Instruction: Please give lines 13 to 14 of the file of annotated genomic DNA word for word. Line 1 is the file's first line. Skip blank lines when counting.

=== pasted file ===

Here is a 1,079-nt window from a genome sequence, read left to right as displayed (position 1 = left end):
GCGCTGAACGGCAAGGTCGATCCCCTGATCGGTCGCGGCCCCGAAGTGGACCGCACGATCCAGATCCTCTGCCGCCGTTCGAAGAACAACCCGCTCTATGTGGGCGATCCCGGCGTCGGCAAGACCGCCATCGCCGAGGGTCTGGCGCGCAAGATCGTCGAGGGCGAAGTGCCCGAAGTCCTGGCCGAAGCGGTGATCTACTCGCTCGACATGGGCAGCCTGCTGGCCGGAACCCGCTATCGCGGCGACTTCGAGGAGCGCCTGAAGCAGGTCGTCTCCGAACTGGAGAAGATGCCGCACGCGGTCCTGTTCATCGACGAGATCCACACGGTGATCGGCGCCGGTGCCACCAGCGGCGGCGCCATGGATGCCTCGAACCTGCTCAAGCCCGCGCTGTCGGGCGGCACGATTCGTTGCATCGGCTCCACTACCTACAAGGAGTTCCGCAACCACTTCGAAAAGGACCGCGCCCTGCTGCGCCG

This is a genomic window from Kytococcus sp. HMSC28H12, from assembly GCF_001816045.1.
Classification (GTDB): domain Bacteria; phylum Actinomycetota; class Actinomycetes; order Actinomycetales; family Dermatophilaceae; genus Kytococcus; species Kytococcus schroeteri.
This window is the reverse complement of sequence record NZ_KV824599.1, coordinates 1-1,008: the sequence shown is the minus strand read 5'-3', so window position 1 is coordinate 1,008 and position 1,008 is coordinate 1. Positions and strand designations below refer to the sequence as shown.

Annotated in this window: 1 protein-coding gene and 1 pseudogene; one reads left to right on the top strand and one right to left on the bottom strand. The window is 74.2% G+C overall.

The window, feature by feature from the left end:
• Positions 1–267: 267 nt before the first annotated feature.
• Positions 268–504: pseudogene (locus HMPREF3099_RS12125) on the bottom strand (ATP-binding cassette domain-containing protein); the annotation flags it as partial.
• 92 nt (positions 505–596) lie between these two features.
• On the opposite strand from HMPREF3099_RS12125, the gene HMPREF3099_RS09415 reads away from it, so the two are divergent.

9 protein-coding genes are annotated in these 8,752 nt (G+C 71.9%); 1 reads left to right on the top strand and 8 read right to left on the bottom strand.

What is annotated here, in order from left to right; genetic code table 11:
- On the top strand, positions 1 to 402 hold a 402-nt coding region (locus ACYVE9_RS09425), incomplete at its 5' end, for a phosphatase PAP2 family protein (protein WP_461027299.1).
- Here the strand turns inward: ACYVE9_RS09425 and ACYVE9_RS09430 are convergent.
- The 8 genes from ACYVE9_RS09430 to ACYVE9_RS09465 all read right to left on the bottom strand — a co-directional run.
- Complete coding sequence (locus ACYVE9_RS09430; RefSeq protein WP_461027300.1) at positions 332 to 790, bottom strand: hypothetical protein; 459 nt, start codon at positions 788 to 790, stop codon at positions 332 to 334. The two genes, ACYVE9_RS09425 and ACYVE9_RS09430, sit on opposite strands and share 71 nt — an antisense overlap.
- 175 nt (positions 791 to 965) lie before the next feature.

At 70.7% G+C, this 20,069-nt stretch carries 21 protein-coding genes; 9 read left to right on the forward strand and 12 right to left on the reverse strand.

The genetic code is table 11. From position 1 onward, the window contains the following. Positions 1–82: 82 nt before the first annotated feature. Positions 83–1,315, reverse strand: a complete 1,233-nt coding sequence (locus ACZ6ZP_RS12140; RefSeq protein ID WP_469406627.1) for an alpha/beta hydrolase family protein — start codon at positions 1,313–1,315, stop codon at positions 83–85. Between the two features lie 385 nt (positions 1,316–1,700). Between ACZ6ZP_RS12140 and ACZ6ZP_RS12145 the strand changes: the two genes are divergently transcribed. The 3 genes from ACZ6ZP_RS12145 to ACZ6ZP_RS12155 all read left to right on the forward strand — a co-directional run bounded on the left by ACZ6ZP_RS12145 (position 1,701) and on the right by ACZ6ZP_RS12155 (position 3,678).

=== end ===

What is annotated here, in order from left to right; genetic code table 11:
- On the top strand, positions 1 to 402 hold a 402-nt coding region (locus ACYVE9_RS09425), incomplete at its 5' end, for a phosphatase PAP2 family protein (protein WP_461027299.1).